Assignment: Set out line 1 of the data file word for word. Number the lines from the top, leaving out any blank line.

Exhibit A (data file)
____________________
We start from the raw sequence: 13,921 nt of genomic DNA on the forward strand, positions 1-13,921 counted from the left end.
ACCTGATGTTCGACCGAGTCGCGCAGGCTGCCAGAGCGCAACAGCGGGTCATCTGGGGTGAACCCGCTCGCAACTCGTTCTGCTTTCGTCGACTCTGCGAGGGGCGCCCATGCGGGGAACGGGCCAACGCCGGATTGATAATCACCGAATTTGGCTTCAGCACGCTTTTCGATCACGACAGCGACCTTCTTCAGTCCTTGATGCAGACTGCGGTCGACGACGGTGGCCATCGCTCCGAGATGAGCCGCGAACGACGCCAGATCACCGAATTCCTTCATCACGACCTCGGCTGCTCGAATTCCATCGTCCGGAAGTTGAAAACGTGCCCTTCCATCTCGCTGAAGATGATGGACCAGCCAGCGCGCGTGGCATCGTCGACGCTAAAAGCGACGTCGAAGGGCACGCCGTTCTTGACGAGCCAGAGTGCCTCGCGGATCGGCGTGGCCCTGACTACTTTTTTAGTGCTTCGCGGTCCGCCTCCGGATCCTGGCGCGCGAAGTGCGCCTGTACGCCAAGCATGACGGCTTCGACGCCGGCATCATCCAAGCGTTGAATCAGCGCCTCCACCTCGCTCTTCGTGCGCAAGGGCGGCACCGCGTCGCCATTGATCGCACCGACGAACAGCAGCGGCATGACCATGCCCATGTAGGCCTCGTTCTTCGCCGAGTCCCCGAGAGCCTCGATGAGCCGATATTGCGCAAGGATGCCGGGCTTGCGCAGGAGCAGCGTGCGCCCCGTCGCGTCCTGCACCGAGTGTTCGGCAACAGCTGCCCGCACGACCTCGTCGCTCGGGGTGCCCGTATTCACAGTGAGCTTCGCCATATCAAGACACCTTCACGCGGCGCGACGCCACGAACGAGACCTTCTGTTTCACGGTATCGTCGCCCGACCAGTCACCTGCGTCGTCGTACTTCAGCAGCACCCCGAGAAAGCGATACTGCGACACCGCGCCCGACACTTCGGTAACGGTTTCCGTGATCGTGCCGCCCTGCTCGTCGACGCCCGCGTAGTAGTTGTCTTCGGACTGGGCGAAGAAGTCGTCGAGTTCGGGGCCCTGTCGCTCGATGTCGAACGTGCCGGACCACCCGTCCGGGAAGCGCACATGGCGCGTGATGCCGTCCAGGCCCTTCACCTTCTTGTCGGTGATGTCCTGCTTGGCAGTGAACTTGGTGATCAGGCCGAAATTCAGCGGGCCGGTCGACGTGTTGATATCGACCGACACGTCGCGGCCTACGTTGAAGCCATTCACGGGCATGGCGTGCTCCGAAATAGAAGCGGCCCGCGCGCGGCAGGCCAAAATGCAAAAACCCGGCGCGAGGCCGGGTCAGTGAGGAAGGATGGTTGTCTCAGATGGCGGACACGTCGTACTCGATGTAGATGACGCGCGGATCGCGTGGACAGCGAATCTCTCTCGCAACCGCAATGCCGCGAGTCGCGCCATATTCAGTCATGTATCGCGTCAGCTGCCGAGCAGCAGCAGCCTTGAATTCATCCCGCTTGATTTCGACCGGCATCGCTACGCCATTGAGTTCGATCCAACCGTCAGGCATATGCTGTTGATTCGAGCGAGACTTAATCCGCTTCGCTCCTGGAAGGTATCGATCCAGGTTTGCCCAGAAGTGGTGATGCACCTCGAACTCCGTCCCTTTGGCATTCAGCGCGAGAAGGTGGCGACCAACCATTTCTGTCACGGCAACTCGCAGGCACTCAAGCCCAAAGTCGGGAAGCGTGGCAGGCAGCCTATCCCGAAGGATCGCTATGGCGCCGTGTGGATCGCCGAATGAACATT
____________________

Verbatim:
We start from the raw sequence: 13,921 nt of genomic DNA on the forward strand, positions 1-13,921 counted from the left end.